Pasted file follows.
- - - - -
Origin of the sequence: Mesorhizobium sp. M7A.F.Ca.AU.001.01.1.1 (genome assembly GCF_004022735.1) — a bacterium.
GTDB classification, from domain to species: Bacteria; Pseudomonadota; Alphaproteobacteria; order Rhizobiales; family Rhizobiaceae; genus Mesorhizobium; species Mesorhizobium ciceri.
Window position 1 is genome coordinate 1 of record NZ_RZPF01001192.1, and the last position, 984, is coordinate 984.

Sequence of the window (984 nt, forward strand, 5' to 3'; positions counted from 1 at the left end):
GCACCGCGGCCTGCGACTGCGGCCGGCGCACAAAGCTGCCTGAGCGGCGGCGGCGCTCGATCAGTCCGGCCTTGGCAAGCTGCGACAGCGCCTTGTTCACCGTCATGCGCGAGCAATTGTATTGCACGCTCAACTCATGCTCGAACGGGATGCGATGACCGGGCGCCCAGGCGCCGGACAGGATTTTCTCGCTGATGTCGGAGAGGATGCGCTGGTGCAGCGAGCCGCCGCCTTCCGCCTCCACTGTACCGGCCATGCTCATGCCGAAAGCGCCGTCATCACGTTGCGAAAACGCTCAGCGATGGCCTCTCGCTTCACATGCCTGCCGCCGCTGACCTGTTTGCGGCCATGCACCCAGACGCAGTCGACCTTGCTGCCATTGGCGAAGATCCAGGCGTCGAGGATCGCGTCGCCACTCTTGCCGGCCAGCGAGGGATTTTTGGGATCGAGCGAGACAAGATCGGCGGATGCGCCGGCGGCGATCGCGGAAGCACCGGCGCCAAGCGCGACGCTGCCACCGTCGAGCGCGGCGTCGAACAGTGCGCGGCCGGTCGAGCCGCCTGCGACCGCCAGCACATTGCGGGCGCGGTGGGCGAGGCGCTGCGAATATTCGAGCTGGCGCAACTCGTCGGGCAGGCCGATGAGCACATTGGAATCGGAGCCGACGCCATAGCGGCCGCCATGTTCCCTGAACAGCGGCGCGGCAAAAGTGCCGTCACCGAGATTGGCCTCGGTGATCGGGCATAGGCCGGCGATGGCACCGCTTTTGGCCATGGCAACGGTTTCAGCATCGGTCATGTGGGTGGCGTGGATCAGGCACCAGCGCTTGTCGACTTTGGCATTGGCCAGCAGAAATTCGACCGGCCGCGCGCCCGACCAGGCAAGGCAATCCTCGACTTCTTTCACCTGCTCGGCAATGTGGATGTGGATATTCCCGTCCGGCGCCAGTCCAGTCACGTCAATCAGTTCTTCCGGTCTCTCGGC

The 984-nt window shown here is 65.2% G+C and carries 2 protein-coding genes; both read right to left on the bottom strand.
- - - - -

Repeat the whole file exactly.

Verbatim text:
Origin of the sequence: Mesorhizobium sp. M7A.F.Ca.AU.001.01.1.1 (genome assembly GCF_004022735.1) — a bacterium.
GTDB classification, from domain to species: Bacteria; Pseudomonadota; Alphaproteobacteria; order Rhizobiales; family Rhizobiaceae; genus Mesorhizobium; species Mesorhizobium ciceri.
Window position 1 is genome coordinate 1 of record NZ_RZPF01001192.1, and the last position, 984, is coordinate 984.

Sequence of the window (984 nt, forward strand, 5' to 3'; positions counted from 1 at the left end):
GCACCGCGGCCTGCGACTGCGGCCGGCGCACAAAGCTGCCTGAGCGGCGGCGGCGCTCGATCAGTCCGGCCTTGGCAAGCTGCGACAGCGCCTTGTTCACCGTCATGCGCGAGCAATTGTATTGCACGCTCAACTCATGCTCGAACGGGATGCGATGACCGGGCGCCCAGGCGCCGGACAGGATTTTCTCGCTGATGTCGGAGAGGATGCGCTGGTGCAGCGAGCCGCCGCCTTCCGCCTCCACTGTACCGGCCATGCTCATGCCGAAAGCGCCGTCATCACGTTGCGAAAACGCTCAGCGATGGCCTCTCGCTTCACATGCCTGCCGCCGCTGACCTGTTTGCGGCCATGCACCCAGACGCAGTCGACCTTGCTGCCATTGGCGAAGATCCAGGCGTCGAGGATCGCGTCGCCACTCTTGCCGGCCAGCGAGGGATTTTTGGGATCGAGCGAGACAAGATCGGCGGATGCGCCGGCGGCGATCGCGGAAGCACCGGCGCCAAGCGCGACGCTGCCACCGTCGAGCGCGGCGTCGAACAGTGCGCGGCCGGTCGAGCCGCCTGCGACCGCCAGCACATTGCGGGCGCGGTGGGCGAGGCGCTGCGAATATTCGAGCTGGCGCAACTCGTCGGGCAGGCCGATGAGCACATTGGAATCGGAGCCGACGCCATAGCGGCCGCCATGTTCCCTGAACAGCGGCGCGGCAAAAGTGCCGTCACCGAGATTGGCCTCGGTGATCGGGCATAGGCCGGCGATGGCACCGCTTTTGGCCATGGCAACGGTTTCAGCATCGGTCATGTGGGTGGCGTGGATCAGGCACCAGCGCTTGTCGACTTTGGCATTGGCCAGCAGAAATTCGACCGGCCGCGCGCCCGACCAGGCAAGGCAATCCTCGACTTCTTTCACCTGCTCGGCAATGTGGATGTGGATATTCCCGTCCGGCGCCAGTCCAGTCACGTCAATCAGTTCTTCCGGTCTCTCGGC

The 984-nt window shown here is 65.2% G+C and carries 2 protein-coding genes; both read right to left on the bottom strand.